Summer crops to grow in your garden (warm-season crops)

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Summer crops are often the most exciting season in the vegetable garden! Whether you’re starting a garden of your own or just want to be more informed about which crops and produce are in season, it’s good to have an understanding of the types of crops that grow well during the summer.

Summer crops, also called warm-season crops, are vegetables that grow best in hot summertime weather. Popular summer crops to grow in your garden include corn, melons, tomatoes, zucchini, cucumbers, beans, sweet potatoes, peppers, and pumpkins. These heat-loving crops can only be grown when the weather is warm and there is no threat of frost or freezing temperatures.

There are many options you have when it comes to setting up your garden and choosing summer crops. Read on to learn all about some of the best warm season vegetables to grow!

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Summer crops (warm-season crops)

Many crops can be grown during the summer. These crops are referred to as “warm-season” crops. Here is a quick list of common summertime, or warm season, crops that are popular to grow in gardens:

  • Cantaloupe
  • Honeydew
  • Watermelon
  • Cucumber
  • Pepper
  • Sweet Corn
  • Eggplant
  • Pumpkin
  • Sweet Potato
  • Lima Beans
  • Green Beans
  • Tomatoes
  • Tomatillo
  • Zucchini
  • Squash
  • Basil

Now let’s look at some of these summer crops in detail!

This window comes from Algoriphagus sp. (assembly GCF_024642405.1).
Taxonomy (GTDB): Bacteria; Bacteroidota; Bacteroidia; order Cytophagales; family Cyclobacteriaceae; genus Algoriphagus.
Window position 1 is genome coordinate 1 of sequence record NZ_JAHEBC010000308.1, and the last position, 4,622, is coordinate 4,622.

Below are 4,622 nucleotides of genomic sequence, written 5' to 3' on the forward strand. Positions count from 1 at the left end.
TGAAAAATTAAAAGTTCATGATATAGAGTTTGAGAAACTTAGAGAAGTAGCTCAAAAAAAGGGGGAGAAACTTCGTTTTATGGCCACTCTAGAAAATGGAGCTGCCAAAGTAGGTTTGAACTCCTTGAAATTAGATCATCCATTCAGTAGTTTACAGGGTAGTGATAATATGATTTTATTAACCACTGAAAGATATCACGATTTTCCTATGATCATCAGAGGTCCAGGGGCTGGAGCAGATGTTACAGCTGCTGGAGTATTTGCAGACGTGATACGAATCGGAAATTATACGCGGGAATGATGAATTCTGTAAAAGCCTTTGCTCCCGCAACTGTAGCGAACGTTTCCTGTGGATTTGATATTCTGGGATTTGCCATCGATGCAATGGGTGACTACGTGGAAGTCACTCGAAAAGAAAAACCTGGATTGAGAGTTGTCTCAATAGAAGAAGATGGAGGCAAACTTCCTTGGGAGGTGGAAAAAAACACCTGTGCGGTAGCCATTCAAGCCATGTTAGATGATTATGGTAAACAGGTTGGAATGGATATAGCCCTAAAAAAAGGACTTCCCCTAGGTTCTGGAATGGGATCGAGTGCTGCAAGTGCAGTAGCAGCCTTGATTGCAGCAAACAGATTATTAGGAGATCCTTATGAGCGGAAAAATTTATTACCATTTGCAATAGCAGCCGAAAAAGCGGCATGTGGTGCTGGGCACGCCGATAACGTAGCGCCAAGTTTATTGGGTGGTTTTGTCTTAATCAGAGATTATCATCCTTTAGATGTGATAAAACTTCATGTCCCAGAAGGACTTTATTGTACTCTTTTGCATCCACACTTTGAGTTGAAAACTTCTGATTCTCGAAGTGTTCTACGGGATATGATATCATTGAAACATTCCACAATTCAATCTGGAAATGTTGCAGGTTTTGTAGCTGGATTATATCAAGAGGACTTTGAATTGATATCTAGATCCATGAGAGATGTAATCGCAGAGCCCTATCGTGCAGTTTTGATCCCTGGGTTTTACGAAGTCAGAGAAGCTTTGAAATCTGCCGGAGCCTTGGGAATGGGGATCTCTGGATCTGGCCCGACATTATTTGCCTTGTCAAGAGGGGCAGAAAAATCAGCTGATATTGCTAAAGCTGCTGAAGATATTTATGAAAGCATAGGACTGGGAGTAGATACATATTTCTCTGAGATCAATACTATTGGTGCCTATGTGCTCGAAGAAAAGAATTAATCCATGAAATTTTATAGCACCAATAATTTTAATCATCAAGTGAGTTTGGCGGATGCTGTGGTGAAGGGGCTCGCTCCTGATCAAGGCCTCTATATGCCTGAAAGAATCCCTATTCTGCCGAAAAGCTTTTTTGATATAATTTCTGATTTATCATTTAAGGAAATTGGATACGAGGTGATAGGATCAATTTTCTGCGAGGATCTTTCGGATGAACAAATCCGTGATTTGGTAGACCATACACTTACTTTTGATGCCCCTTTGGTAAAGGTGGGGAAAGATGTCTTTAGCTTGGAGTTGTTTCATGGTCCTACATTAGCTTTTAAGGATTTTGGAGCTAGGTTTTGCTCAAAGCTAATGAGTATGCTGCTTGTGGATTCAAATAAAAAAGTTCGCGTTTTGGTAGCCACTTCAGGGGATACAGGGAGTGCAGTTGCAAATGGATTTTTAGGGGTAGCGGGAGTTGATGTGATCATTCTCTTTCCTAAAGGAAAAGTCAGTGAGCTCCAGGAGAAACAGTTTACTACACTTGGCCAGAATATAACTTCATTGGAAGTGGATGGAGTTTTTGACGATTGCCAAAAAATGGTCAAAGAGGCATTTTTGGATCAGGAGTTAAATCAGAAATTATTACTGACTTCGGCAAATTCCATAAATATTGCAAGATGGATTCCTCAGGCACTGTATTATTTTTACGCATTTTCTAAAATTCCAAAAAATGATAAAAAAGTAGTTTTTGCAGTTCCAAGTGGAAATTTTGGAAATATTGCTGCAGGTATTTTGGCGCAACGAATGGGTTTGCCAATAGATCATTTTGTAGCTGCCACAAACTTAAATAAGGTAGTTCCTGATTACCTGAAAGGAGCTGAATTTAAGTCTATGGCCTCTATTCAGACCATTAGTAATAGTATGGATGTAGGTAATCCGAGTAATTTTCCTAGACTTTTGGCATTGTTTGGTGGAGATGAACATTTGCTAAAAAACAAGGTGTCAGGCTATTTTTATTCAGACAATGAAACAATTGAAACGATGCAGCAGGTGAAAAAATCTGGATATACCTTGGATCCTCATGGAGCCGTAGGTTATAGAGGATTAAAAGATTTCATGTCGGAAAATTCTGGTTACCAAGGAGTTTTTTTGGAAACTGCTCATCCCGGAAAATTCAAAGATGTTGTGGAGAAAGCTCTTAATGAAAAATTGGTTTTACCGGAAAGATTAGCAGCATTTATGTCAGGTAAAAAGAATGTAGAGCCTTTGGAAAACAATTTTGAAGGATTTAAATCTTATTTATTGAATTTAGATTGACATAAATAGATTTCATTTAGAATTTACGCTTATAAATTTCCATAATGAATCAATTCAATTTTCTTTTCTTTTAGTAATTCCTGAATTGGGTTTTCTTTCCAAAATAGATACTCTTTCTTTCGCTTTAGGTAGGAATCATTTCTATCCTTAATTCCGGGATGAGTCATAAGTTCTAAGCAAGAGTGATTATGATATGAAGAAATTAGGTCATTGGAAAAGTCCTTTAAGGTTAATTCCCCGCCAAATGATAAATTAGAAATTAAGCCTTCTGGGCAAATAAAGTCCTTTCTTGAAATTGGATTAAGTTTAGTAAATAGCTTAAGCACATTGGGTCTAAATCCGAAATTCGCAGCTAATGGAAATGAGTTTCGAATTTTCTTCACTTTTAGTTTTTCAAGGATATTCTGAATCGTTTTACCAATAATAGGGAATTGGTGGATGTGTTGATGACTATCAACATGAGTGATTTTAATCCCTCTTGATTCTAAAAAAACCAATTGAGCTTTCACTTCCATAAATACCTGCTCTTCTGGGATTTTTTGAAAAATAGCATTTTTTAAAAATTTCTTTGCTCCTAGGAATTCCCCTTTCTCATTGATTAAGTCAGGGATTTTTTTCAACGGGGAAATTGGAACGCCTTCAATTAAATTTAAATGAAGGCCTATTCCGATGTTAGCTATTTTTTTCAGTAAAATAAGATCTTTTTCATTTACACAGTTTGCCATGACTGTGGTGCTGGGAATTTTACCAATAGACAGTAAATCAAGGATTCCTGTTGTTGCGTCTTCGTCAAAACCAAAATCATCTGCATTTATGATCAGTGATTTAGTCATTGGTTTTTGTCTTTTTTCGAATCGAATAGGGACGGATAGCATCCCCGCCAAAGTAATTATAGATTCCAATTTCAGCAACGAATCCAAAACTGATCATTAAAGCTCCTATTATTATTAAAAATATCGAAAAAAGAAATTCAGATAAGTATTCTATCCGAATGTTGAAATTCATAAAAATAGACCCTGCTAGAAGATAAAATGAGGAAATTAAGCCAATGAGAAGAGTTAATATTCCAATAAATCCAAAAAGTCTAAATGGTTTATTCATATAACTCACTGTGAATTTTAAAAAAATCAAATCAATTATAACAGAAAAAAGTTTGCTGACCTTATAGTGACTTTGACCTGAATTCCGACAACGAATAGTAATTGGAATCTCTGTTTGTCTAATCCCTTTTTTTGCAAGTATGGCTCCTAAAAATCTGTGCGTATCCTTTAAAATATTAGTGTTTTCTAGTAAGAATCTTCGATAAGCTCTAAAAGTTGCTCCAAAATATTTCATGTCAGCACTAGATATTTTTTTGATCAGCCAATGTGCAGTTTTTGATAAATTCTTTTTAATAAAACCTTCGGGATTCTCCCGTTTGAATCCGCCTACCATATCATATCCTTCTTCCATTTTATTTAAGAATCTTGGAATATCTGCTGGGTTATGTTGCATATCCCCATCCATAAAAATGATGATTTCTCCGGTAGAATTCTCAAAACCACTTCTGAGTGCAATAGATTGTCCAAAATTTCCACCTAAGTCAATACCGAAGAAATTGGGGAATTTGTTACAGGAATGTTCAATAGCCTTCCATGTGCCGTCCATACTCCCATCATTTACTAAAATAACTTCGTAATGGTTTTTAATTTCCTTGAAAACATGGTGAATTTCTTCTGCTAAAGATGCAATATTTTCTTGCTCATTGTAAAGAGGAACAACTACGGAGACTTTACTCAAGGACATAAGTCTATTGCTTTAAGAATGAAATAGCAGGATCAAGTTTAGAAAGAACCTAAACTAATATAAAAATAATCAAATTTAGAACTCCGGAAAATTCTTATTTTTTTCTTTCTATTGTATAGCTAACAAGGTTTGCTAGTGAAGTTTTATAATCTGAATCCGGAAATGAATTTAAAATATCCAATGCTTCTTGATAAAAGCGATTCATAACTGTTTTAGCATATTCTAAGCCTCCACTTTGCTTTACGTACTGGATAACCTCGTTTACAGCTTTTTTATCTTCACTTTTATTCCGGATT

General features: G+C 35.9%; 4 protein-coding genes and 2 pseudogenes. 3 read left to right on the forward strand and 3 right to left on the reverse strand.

Summer crops in the garden

1. Tomatoes

Tomatoes are arguably the most popular summer garden vegetables grown in the United States. There are a variety of breeds or types of tomato plants that you could grow in your garden. Smaller tomato plants like Tiny Tim Tomato are well suited for growing in smaller gardens or even in pots. Many tomato plants will continue to grow and produce tomatoes throughout the entire warm growing season.

For larger tomato plants, such as Brandywine Tomatoes or Cherokee Purple Tomatoes, it’s a good idea to get some sort of support, like a trellis, to help them grow tall and. distribute their weight. Plants that fall over have a harder time staying healthy due to soil-borne disease and moisture.

The best time to plant tomatoes in many temperate climates is around May 10 to June 15.

2. Melons

Melons can provide an abundant crop throughout the summer growing season. Cantaloupes are one of the most common types of melons. They’re relatively easy to grow and will ripen pretty quickly. Melons should be planted in sandy loam soil that drains well. They do best when they’re planted in full sun and if the soil is kept moist. They need a lot of water to grow and successfully bear fruit.

The best time to plant melons in many temperate climates is around May 10 to June 15.

3. Sweet corn

Corn is actually more difficult to grow compared to other warm-season vegetables. However, it can be rewarding all season long. Corn requires a lot of space and proper pollination to produce a successful crop.

This crop should be planted in short rows with about a foot of space in between each plant. This helps provide the best chance of pollination. Corn should be watered regularly because it has shallow roots and will suffer if its soil is dried out.